Book Extract: Matthew Kenslow – Juggling The Issues, Or The Rigors Of Reading

November 19, 2022




Matthew Kenslow is the author of Juggling The Issues: Living With Asperger’s Syndrome. The below extract, from the chapter The Struggles Of Reading And Test Taking is used by permission.

Since I am quite talkative and enjoy conversations, I always have a list of questions ready for anyone knowledgeable about nearly any subject, such as a reverend, a firefighter, a chemist, a biologist, an astrophysicist, a meteorologist, a nutritionist, a doctor, a mathematician, an airline pilot, a mechanic, a historian, and a musician. I am always curious about how and why things work—in all the various sciences, mathematics, history, American Government and so forth.

However, when I finally get the chance, my mind usually goes blank. It does not matter how much I rehearsed it beforehand. If I start to ask, I may stutter. Of course, socially, I could still get nervous to ask. A lot of professionals seem busy and want to dodge any social contact from everybody; they seem to be in a rush. Of course, my Asperger’s is telling me that.

Unsurprisingly, in high school, English seemed to have always been the longest class, even though it was the same amount of time as all my other classes. It was classes like Spanish, anatomy, algebra, and history that seemed to fly by fast. Now those are the relatively easy courses, whereas English is analogous to something like rocket science or quantum physics.

That is exactly what it is like for me. Everybody has different aspirations about who they want to be in life. People sometimes cannot understand how reading is a struggle for individuals like me. That is because reading comes so easy for them; they do not know what it is like to struggle with reading. However, I find algebra and trigonometry to be a piece of cake, and that can, therefore, lead me to the similar assumption that it should be easy for everybody.

What is easy for us who have autism could be hard for others and vice versa.

Similarly, I have to have extra time with quizzes and tests. Therefore, because I have Asperger’s, I always had test accommodations. Most of the time, when I did not take advantage of the accommodations, I was the last person in class finishing up a test. I aspire to get every question correct – every single one of them. That is my tenacious goal. Before every quiz and test, my mother and I would usually pray for remembrance and a clear, focused mind.

What do quizzes and tests require? Reading! Everyone has to read every question and every answer. I may know the material, but it still takes longer for me. If I really know the material, then I could finish rather quickly. Sometimes, we have to read the questions and answers carefully. In the back of my mind, I am always alert and prepared for trick questions, which are out there. Therefore, I accordingly take extra time thoroughly reading each word.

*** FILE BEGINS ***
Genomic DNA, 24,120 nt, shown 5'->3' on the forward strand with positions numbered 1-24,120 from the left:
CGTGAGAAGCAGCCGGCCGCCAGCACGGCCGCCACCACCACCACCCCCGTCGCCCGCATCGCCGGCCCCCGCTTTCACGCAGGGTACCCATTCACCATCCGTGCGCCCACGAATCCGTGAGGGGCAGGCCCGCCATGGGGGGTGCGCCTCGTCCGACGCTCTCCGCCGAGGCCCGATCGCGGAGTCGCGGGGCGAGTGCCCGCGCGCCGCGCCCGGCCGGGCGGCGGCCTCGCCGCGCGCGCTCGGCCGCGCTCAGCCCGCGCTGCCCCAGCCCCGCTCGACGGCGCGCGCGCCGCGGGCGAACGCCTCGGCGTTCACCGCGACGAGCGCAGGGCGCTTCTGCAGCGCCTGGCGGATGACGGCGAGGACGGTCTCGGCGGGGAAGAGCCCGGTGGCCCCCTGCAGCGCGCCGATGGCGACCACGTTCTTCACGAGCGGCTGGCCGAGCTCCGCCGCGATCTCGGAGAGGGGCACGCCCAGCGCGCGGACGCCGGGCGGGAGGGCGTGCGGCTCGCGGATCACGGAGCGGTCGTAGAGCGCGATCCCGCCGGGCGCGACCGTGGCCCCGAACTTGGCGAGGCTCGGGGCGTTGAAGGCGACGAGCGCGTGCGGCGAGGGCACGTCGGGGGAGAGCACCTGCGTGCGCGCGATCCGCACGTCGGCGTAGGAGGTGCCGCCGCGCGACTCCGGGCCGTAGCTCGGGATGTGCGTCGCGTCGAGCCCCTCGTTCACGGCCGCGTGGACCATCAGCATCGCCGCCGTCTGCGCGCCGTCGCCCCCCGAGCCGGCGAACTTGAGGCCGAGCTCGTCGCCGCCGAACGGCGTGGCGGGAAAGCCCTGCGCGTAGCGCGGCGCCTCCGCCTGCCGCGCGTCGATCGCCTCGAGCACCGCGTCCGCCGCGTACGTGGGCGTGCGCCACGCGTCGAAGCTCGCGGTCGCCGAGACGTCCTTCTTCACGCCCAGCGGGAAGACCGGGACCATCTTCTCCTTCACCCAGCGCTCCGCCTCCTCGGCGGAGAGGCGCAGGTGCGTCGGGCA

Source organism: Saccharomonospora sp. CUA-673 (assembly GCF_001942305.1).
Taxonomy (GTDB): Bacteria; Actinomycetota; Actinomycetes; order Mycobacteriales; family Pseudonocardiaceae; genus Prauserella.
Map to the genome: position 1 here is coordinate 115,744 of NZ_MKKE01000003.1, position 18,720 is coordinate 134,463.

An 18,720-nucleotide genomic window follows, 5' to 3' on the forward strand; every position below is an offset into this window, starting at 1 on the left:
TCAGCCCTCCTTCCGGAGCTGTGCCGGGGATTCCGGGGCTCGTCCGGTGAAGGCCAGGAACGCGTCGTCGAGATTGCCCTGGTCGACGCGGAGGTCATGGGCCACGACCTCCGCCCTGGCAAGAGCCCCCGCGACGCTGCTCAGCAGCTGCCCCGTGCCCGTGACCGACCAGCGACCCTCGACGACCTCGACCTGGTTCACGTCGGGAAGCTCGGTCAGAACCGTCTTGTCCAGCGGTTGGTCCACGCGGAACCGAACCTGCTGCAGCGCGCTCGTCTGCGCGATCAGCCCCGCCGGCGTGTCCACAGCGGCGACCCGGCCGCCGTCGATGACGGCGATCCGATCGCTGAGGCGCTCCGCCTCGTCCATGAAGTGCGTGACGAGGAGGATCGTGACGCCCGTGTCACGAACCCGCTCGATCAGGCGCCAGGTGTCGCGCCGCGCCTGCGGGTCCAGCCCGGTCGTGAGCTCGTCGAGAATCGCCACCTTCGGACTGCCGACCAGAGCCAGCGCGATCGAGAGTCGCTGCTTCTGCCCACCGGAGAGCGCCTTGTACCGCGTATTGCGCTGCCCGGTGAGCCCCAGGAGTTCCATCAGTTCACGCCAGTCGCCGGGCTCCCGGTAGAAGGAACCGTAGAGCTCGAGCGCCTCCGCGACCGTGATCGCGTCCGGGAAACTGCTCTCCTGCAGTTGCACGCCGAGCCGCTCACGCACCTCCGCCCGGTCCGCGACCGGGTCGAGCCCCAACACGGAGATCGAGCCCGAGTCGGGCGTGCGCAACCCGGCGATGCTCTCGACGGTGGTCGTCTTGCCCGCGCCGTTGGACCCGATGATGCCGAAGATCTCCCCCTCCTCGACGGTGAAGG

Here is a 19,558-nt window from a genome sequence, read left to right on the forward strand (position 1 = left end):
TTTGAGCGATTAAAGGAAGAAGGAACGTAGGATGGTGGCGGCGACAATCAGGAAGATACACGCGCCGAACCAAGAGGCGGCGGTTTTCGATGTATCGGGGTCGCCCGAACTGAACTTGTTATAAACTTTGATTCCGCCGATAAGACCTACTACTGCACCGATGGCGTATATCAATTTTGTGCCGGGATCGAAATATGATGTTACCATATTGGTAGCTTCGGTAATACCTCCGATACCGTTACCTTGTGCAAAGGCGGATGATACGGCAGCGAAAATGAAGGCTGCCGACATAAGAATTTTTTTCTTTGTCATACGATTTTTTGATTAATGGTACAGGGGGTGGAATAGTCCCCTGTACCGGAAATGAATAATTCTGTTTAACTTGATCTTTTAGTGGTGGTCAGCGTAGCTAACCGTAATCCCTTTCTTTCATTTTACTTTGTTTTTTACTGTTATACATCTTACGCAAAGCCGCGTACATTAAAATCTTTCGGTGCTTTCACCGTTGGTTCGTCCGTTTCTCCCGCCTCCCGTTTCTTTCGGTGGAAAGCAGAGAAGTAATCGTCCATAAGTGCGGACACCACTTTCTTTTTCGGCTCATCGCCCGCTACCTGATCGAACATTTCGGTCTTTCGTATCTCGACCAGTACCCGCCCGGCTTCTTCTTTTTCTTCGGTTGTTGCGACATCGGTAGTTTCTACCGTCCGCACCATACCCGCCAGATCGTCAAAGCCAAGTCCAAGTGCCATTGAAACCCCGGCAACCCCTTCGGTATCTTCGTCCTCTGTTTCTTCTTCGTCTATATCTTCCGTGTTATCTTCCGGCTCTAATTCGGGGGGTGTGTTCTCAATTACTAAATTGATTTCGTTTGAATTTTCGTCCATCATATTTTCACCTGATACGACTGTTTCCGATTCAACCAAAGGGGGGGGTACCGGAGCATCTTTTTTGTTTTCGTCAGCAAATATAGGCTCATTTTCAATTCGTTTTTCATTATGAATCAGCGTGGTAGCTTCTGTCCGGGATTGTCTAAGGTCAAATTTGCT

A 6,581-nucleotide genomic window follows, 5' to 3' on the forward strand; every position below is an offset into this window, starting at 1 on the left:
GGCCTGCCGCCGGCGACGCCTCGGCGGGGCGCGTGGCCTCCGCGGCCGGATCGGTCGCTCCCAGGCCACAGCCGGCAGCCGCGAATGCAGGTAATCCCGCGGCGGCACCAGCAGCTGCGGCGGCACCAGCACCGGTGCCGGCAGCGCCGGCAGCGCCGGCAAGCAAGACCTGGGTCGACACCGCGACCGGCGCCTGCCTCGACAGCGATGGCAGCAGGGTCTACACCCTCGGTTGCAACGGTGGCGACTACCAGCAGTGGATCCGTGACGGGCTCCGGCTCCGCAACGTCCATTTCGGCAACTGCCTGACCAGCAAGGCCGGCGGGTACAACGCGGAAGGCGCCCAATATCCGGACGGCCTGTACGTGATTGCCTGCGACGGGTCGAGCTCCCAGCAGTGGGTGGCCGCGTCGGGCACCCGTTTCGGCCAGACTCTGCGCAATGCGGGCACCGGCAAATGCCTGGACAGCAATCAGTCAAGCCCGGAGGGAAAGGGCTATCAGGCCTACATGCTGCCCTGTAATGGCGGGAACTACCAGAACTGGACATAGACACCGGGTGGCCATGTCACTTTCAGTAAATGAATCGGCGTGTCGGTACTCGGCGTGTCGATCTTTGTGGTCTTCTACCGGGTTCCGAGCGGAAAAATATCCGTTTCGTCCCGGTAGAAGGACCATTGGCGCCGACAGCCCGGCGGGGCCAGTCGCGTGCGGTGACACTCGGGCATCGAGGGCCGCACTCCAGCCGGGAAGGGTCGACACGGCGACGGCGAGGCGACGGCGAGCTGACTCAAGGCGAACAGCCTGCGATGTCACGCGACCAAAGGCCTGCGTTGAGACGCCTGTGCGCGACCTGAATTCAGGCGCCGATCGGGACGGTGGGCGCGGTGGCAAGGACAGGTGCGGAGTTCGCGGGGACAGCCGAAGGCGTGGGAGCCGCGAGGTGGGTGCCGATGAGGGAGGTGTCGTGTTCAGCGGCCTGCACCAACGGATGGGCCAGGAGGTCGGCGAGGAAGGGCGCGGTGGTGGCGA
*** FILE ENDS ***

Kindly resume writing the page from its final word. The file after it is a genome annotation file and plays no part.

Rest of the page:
Nonetheless, music usually blasts through my head. It is worse when the same two seconds of a song reverberates over and over again and gets stuck. In reality, music helps me now and again. Because I am a kinesthetic learner and know how to play piano, tapping to the beat, or the thought of kinesthetically playing a part of the song on the piano, helps me to concentrate. Then, when I think of or listen to the song at a future date, it may evoke the joys and excitements of taking that quiz or test.

Inescapably, I had gotten pressured more often than not when one-by-one, my classmates would go over to turn in their completed exams. My heart rate elevated even more when I was the last person, and my teacher was hurrying me up, saying that he or she wanted to get out of there.

“What number are you on, Matthew?”

Um, no comment. Alright, I had to answer. “Well, uh, I tend to skip around.” As much as I endeavor to go in order, my peripheral vision makes out all the shorter questions scattered throughout the page. I consequently get those relatively easy ones out of the way.

I suppose reading is just a skill. The more I practice and persevere as I did with piano and juggling, the better it shall become. To this day, I believe that I have stabilized this struggle with all of the abovementioned improvements. However, because I have Asperger’s, I still have a gigantic lingering residue of this struggle.

I have accepted that reading is just one of those things like skateboarding (a skill that I never got the hang of), inasmuch that I probably cannot take a book, sit down, and easily read it from cover to cover. Even thinking about that exhausts me.

I learned to compromise and accept this limitation that I personally have, but no matter how much it takes, and with patience as the key, I still aspire to get college degrees and do the big things that I want to do in life.